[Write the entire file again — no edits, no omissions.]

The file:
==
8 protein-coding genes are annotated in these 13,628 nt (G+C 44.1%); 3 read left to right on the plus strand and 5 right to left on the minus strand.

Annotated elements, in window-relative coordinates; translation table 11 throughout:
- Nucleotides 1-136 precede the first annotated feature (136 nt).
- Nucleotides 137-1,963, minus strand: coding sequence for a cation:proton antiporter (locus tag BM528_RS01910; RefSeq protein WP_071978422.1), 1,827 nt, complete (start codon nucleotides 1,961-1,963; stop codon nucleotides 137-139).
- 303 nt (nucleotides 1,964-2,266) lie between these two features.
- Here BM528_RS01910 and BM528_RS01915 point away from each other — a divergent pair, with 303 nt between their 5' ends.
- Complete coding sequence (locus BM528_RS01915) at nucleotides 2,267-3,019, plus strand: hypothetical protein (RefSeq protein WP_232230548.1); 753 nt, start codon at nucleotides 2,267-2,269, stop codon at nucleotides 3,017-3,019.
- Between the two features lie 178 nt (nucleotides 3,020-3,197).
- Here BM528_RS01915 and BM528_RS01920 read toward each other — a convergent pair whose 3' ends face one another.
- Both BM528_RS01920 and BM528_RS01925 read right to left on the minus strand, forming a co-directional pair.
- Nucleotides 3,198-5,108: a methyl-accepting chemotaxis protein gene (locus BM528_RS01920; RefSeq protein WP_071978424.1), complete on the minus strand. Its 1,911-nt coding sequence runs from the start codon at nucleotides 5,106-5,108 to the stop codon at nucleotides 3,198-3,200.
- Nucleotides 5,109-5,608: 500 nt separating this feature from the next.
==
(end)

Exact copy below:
8 protein-coding genes are annotated in these 13,628 nt (G+C 44.1%); 3 read left to right on the plus strand and 5 right to left on the minus strand.

Annotated elements, in window-relative coordinates; translation table 11 throughout:
- Nucleotides 1-136 precede the first annotated feature (136 nt).
- Nucleotides 137-1,963, minus strand: coding sequence for a cation:proton antiporter (locus tag BM528_RS01910; RefSeq protein WP_071978422.1), 1,827 nt, complete (start codon nucleotides 1,961-1,963; stop codon nucleotides 137-139).
- 303 nt (nucleotides 1,964-2,266) lie between these two features.
- Here BM528_RS01910 and BM528_RS01915 point away from each other — a divergent pair, with 303 nt between their 5' ends.
- Complete coding sequence (locus BM528_RS01915) at nucleotides 2,267-3,019, plus strand: hypothetical protein (RefSeq protein WP_232230548.1); 753 nt, start codon at nucleotides 2,267-2,269, stop codon at nucleotides 3,017-3,019.
- Between the two features lie 178 nt (nucleotides 3,020-3,197).
- Here BM528_RS01915 and BM528_RS01920 read toward each other — a convergent pair whose 3' ends face one another.
- Both BM528_RS01920 and BM528_RS01925 read right to left on the minus strand, forming a co-directional pair.
- Nucleotides 3,198-5,108: a methyl-accepting chemotaxis protein gene (locus BM528_RS01920; RefSeq protein WP_071978424.1), complete on the minus strand. Its 1,911-nt coding sequence runs from the start codon at nucleotides 5,106-5,108 to the stop codon at nucleotides 3,198-3,200.
- Nucleotides 5,109-5,608: 500 nt separating this feature from the next.